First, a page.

Individuals with special needs are 58 percent more likely to be obese than the general population. According to the U.S. Centers for Disease Control, they also have an increased likelihood of anxiety, depression and social isolation. But a sports club outside Washington wants to make a difference in these people's lives. With Carol Pearson narrating, VOA's June Soh reports.
Video

Video Astronauts Train Underwater for Deep Space Missions

Manned deep space missions are still a long way off, but space agencies are already testing procedures, equipment and human stamina for operations in extreme environment conditions. Small groups of astronauts take turns in spending days in an underwater lab, off Florida’s southern coast, simulating future missions to some remote world. VOA’s George Putic reports.
Video

Video Special Olympics Show Competitors' Skill, Determination

Special Olympics competitions will wrap up Saturday in Los Angeles, and the closing ceremony for athletes with intellectual disabilities will be held Sunday night. In a week of competition, athletes have shown what they can do through skill and determination. VOA's Mike O'Sullivan reports.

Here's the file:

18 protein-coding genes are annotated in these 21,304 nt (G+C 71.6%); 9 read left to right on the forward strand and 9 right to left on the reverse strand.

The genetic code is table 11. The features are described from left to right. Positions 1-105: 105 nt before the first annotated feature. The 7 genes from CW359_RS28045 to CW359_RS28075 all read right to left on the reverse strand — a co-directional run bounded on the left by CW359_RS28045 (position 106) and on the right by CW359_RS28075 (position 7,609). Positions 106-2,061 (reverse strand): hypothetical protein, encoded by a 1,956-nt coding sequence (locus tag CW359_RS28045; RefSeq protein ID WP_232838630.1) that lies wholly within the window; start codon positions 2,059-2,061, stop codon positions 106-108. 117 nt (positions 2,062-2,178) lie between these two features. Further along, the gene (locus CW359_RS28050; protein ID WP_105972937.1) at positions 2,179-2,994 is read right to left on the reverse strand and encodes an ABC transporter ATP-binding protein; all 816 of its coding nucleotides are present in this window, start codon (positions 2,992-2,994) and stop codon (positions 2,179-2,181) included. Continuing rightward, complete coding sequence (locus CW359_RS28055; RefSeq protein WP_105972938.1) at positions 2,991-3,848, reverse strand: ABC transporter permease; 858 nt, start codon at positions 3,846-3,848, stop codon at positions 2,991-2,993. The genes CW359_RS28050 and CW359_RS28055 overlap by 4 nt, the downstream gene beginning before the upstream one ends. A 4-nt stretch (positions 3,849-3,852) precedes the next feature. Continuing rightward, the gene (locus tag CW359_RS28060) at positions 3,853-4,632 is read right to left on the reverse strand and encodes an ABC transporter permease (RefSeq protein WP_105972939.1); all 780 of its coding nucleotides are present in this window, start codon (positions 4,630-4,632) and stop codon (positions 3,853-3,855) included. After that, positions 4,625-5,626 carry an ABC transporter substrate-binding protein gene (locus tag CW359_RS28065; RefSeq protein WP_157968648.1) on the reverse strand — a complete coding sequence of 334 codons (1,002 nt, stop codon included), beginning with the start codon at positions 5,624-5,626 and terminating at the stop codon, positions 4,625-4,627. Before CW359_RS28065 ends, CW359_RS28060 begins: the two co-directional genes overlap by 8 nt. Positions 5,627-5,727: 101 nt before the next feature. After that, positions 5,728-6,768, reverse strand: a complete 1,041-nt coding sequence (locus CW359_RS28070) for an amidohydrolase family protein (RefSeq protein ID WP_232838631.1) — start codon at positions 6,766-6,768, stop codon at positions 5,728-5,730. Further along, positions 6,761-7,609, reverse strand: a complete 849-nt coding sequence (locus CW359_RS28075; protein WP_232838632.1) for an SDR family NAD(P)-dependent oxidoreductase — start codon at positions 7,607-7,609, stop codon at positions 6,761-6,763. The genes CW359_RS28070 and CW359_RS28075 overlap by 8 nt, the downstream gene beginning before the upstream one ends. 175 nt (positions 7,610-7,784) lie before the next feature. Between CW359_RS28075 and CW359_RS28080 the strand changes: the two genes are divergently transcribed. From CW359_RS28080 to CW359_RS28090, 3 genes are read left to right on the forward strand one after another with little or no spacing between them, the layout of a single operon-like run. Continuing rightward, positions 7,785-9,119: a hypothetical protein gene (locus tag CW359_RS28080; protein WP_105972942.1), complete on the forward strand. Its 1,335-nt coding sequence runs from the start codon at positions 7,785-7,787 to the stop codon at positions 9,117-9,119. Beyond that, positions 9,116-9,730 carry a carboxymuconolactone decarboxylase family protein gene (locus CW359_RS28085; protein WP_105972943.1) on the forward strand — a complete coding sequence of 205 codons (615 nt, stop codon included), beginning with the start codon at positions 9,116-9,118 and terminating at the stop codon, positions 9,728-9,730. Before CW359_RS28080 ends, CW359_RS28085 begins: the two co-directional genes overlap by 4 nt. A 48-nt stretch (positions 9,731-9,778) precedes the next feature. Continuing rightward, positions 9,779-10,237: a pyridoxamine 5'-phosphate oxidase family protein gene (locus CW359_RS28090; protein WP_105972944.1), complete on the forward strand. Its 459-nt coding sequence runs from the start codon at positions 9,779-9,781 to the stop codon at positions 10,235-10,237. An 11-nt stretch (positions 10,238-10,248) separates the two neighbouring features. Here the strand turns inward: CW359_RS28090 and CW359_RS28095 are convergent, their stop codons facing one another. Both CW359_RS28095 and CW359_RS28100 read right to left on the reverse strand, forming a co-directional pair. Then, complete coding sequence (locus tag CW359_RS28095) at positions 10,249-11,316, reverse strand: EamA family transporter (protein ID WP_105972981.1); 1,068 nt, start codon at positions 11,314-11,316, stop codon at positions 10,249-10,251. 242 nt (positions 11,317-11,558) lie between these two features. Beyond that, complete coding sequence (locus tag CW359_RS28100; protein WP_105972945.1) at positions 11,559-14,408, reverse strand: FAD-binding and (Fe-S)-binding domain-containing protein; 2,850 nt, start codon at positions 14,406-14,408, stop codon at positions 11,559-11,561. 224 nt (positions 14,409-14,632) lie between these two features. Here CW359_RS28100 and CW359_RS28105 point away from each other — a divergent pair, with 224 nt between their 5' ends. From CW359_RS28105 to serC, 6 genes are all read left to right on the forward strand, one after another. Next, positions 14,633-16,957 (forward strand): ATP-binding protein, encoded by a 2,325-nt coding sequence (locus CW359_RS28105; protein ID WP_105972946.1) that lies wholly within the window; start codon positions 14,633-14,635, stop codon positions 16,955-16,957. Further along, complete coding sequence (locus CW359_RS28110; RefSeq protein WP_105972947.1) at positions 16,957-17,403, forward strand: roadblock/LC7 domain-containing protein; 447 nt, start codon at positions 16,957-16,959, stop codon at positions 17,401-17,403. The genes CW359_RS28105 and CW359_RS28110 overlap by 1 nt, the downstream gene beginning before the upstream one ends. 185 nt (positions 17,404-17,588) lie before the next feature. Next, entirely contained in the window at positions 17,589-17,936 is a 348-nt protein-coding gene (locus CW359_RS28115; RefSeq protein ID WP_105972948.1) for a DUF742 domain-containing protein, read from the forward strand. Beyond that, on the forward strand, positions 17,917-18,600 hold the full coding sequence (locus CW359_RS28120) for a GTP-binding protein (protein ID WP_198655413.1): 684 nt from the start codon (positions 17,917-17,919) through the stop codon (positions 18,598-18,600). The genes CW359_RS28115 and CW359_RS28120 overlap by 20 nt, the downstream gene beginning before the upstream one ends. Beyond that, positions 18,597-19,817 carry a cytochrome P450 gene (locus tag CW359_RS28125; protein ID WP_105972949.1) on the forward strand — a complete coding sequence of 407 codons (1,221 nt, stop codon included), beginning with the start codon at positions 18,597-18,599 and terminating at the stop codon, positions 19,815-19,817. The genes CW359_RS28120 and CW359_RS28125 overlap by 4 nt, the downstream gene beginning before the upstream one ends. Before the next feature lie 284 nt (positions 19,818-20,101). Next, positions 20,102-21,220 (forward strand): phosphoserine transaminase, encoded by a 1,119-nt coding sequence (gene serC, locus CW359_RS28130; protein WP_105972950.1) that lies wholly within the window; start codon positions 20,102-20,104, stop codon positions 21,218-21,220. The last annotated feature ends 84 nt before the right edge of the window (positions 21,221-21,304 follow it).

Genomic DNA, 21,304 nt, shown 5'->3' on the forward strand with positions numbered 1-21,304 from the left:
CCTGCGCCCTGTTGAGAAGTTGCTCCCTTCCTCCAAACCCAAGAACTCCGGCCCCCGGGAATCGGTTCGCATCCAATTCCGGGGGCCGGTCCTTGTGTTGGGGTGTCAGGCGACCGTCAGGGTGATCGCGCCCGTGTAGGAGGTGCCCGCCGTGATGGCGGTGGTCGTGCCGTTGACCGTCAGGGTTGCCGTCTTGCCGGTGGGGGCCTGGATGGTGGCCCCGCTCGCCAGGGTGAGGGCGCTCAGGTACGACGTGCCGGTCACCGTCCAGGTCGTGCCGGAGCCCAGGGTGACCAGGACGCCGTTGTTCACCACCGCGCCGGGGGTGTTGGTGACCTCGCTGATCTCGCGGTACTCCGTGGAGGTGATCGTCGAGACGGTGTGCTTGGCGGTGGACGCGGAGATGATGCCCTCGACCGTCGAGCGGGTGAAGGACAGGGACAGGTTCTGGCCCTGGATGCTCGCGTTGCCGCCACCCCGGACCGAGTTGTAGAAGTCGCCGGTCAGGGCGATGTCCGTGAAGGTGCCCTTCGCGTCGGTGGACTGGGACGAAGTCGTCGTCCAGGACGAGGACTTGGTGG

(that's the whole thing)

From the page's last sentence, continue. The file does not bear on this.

Video

Video Civil Rights Leaders Struggled to Achieve Voting Rights Act

Fifty years ago, lawmakers approved, and U.S. President Lyndon Johnson signed, the Voting Rights Act of 1965. The measure outlawed racial discrimination in voting, giving millions of blacks in many parts of the southern United States federal enforcement of the right to vote. Correspondent Chris Simkins introduces us to some civil rights leaders who were on the front lines in the struggle for voting rights.